### Armyx's blog

By Armyx, history, 4 years ago, ,

I am going to apply for an internship at Google. I know there are mostly algorithmic questions, so my question is : How difficult those task are in comparison to codeforces tasks ( Div 1C , DIV 1D ? ) Do they require knowledge of specific data structures or they are just tricky modifications of well-known algorithms like dfs ?

• +56

 » 4 years ago, # |   0 i haven't been interviewed with Google before but i know some guys who have been. the tasks difficulty is comparable to DIV 2 500 on Topcoder , i think this is close to DIV 2 C (DIV 1 A ) on codeforces. and you need knowledge of basic Data Structures (linked list — stack — queue ...etc) and algorithms (DFS — BFS — searching and sorting ...etc ). good luck.
•  » » 4 years ago, # ^ |   +17 I had interviews with a bunch of companies and Jane Street interviews were by far the hardest and I enjoyed them the most. :D Other interviews (Facebook, Microsoft, Google) were much much much easier than Div1C / Div1D problems. I can't solve Div1C / Div1D problems, but I got offers from all of the above companies.Like Swistakk said you won't be asked to code some complicated algorithms and data structures, but knowledge of them can be very helpful. Couple of times on my interviews I used some data structures in order to solve the problem with no thinking even though it could be solved without those data structures with some additional thinking.Most common data structures that come on the interviews are binary trees, binary search trees and TRIEs.If you use complex data structures be sure to know how to explain them to the interviewer, because they probably didn't use them / used them long time ago and they forgot them. I had to explain binary indexed trees and segment trees a couple of times.My advice for you is to read Cracking the Coding Inteview. I found it to be an awesome resource for preparing for interviews.Also you can find a lot of tasks on Glassdoor and CarrerCup.
•  » » » 4 years ago, # ^ |   +11 "Most common data structures that come on the interviews are binary trees, binary search trees and TRIEs." — I confirm :P
•  » » » » 4 weeks ago, # ^ | ← Rev. 4 →   -16 me toooooo , as in my internship coding test at google , there is a question that I have a binary tree each vertex has 2 values (index , value) . you have to find the level of the tree with the maximum sum. you will given the tree as an array as follow : [-1 , 7 , 0 , 7 , -8] the above array mean that the root with index 1 in the array have the value = -1 and there are 2 nodes in the next level (ie:index 2 with value 7 and index 3 with value 0 and so on. the photo below will explain the question more. https://pasteboard.co/IkWxlZd.png I thought in using BFS to get the level that have the max sum but , I think there is a corner case that cause the rejection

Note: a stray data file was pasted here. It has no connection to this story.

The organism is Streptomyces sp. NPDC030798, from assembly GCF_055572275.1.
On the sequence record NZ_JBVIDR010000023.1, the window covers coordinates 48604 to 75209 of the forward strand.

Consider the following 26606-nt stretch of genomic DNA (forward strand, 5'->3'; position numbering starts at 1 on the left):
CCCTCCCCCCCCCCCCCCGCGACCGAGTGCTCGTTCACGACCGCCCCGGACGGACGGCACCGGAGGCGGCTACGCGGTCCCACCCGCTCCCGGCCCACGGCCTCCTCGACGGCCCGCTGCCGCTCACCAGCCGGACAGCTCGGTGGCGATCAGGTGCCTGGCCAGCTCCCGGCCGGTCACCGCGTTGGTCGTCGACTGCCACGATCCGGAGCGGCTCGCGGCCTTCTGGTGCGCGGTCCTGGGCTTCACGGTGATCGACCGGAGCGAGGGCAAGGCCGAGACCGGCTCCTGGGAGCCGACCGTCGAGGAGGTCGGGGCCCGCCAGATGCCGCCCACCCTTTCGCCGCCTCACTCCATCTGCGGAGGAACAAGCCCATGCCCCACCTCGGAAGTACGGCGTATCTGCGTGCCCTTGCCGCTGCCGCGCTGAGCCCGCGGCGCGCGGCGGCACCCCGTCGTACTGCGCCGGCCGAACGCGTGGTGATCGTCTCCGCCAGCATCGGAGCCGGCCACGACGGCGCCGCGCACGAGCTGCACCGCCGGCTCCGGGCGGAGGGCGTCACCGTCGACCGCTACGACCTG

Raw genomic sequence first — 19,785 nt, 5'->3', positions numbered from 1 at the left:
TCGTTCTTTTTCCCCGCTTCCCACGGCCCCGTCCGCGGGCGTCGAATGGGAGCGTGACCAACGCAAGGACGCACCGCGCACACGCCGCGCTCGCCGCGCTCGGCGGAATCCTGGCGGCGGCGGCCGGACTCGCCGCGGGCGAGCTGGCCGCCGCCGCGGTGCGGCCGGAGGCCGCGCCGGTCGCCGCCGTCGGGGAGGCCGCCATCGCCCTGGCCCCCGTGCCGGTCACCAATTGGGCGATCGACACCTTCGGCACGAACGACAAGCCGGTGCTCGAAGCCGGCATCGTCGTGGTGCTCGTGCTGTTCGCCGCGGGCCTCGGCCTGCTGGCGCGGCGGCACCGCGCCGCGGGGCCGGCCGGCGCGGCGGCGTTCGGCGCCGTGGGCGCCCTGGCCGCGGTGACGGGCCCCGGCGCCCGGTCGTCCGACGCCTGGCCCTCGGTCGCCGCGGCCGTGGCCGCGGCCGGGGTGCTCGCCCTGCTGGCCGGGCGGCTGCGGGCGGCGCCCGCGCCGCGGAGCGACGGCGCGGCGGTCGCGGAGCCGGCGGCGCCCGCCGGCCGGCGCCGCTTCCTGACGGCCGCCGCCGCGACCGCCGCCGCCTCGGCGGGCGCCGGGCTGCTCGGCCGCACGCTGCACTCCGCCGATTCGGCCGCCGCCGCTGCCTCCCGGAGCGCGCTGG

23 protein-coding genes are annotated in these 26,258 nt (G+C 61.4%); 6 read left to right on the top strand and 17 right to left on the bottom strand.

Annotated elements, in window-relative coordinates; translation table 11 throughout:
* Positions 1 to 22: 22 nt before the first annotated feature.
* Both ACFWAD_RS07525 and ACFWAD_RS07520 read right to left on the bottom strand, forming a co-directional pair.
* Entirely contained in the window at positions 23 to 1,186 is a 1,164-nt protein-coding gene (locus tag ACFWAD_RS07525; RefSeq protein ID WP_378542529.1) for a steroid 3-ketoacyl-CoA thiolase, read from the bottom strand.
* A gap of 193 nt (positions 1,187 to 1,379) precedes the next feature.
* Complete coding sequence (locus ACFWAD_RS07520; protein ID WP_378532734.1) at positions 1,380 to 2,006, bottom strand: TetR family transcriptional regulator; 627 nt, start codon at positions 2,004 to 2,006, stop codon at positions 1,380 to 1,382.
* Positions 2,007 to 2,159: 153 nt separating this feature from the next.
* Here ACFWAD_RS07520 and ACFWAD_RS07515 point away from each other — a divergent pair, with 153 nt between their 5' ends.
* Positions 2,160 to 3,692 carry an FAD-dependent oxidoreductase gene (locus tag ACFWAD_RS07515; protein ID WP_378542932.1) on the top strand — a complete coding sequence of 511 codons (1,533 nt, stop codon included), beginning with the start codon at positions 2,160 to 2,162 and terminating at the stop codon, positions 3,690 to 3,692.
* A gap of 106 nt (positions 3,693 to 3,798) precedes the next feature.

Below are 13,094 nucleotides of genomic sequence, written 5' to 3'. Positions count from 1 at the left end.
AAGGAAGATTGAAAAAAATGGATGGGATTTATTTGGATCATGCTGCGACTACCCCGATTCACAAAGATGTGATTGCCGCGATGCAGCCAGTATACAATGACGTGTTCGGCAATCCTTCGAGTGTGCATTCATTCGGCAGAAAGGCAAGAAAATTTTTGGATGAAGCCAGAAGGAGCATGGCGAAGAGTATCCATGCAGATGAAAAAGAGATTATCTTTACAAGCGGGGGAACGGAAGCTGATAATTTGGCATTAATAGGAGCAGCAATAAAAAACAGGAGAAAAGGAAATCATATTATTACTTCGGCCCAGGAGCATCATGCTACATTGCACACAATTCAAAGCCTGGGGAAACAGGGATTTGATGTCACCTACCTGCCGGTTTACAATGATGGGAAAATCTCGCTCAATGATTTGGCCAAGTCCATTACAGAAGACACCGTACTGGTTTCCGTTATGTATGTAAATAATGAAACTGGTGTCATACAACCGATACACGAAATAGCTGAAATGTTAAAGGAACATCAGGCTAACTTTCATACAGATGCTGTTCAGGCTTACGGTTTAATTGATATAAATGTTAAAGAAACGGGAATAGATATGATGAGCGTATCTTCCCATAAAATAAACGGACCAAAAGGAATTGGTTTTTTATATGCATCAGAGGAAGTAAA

•  » » » 4 years ago, # ^ |   +14 The difficulty of the interview really depends on which person interviews you. For instance, in my interview at Jane Street I got fairly simple questions. In fact, the onsite questions were easier than the phone screen questions.
•  » » 4 years ago, # ^ |   +8 I am very surprised that someone asked problem of Div1D level in interview. Did they give you all constraints & tell you that your code must fit some time limit? Could/did you try answering with some brute force?
•  » » » 4 years ago, # ^ |   +26 No, they didn't give constraints, I suppose noone does it during interviews. They probably would appreciate bruteoforces and there was one in O(n2) which would be comparable to Div1A or sth, but I was so stressed that I could come up with only exponential solution >_>... Moreover I claimed tons of false statements during this interview xd. However in the end after some hints I figured out how to solve it in , but I felt like they just wiped floor with me (in algorithmics!!).
 » 4 years ago, # | ← Rev. 3 →   +13 To me it felt very easy (phone screen with Google), 4 questions, 22 minutes. Later I checked my solutions online — they were correct. There was one bug/misprint in last question, but syntax checker caught when I pasted it into IDE. Most people say if syntax checker catches it — it is not that serious.I know that they are looking at thought process, which I probably failed (never was good at it ;). They don't give comments on the results, only if they have something not revealing mechanics of the process — my only comment was "phone connection was not very good, couldn't hear him well enough" — type of comment you would want to hear right away to fix the situation, not as an explanation for failed interview after week's waiting.But for me it was mostly fun anyway.
 » 4 years ago, # |   +22 I think the difficult of those interview problems are around Div2 B — Div2 C.Most of the problems can be solved perfectly without any advanced data structure or algorithms. However, there is a slight difference between solving codeforces problems and solving interview problems. You need to try your best to optimize your approach and show the steps and the way you thinking to the interviewers. For example, if you meet a problem with constraint n=10 0000 and you immediately come up with a O(nlogn) solution. It is ok for codeforces, but it may not be enough for an interview. So, if you are going to have an interview, you may not need to solve very hard problems, solve those relatively simple problems and ask yourself, is your approach good enough?In addition, from my past experiences, interviewers won't give you a very hard problem unless you claim you are good at algorithm...